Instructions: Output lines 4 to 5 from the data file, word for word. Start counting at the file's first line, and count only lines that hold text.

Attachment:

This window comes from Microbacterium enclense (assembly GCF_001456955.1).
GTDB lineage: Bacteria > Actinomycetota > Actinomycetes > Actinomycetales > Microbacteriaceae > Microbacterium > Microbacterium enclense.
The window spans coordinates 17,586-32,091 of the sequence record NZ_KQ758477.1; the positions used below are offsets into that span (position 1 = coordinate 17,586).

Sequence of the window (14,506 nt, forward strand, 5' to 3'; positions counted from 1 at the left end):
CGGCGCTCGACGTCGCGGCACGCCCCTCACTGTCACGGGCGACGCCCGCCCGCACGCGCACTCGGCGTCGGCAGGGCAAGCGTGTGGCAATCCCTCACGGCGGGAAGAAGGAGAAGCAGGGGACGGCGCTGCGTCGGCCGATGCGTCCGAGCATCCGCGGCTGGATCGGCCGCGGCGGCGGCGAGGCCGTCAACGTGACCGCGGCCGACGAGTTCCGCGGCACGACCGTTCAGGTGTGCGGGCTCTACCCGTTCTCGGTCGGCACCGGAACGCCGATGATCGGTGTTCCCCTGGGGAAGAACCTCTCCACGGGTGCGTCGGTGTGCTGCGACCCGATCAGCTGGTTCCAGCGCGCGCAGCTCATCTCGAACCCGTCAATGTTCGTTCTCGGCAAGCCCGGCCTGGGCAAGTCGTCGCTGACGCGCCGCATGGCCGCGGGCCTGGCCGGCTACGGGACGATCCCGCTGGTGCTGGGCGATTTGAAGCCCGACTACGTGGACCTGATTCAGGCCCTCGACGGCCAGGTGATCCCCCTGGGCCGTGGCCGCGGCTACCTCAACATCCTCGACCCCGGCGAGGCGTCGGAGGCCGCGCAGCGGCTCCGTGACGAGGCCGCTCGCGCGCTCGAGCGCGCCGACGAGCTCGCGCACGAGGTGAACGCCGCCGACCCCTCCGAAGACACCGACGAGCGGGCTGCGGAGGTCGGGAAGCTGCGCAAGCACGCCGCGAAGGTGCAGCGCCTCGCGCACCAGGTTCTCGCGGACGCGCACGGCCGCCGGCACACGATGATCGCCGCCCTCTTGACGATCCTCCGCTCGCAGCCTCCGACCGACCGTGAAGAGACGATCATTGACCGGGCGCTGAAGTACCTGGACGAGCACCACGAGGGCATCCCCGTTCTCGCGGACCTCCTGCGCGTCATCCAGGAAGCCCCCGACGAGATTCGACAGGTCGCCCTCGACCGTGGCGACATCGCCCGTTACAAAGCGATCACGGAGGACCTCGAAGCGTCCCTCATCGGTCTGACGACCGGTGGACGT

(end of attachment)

Sequence of the window (14,506 nt, forward strand, 5' to 3'; positions counted from 1 at the left end):
CGGCGCTCGACGTCGCGGCACGCCCCTCACTGTCACGGGCGACGCCCGCCCGCACGCGCACTCGGCGTCGGCAGGGCAAGCGTGTGGCAATCCCTCACGGCGGGAAGAAGGAGAAGCAGGGGACGGCGCTGCGTCGGCCGATGCGTCCGAGCATCCGCGGCTGGATCGGCCGCGGCGGCGGCGAGGCCGTCAACGTGACCGCGGCCGACGAGTTCCGCGGCACGACCGTTCAGGTGTGCGGGCTCTACCCGTTCTCGGTCGGCACCGGAACGCCGATGATCGGTGTTCCCCTGGGGAAGAACCTCTCCACGGGTGCGTCGGTGTGCTGCGACCCGATCAGCTGGTTCCAGCGCGCGCAGCTCATCTCGAACCCGTCAATGTTCGTTCTCGGCAAGCCCGGCCTGGGCAAGTCGTCGCTGACGCGCCGCATGGCCGCGGGCCTGGCCGGCTACGGGACGATCCCGCTGGTGCTGGGCGATTTGAAGCCCGACTACGTGGACCTGATTCAGGCCCTCGACGGCCAGGTGATCCCCCTGGGCCGTGGCCGCGGCTACCTCAACATCCTCGACCCCGGCGAGGCGTCGGAGGCCGCGCAGCGGCTCCGTGACGAGGCCGCTCGCGCGCTCGAGCGCGCCGACGAGCTCGCGCACGAGGTGAACGCCGCCGACCCCTCCGAAGACACCGACGAGCGGGCTGCGGAGGTCGGGAAGCTGCGCAAGCACGCCGCGAAGGTGCAGCGCCTCGCGCACCAGGTTCTCGCGGACGCGCACGGCCGCCGGCACACGATGATCGCCGCCCTCTTGACGATCCTCCGCTCGCAGCCTCCGACCGACCGTGAAGAGACGATCATTGACCGGGCGCTGAAGTACCTGGACGAGCACCACGAGGGCATCCCCGTTCTCGCGGACCTCCTGCGCGTCATCCAGGAAGCCCCCGACGAGATTCGACAGGTCGCCCTCGACCGTGGCGACATCGCCCGTTACAAAGCGATCACGGAGGACCTCGAAGCGTCCCTCATCGGTCTGACGACCGGTGGACGT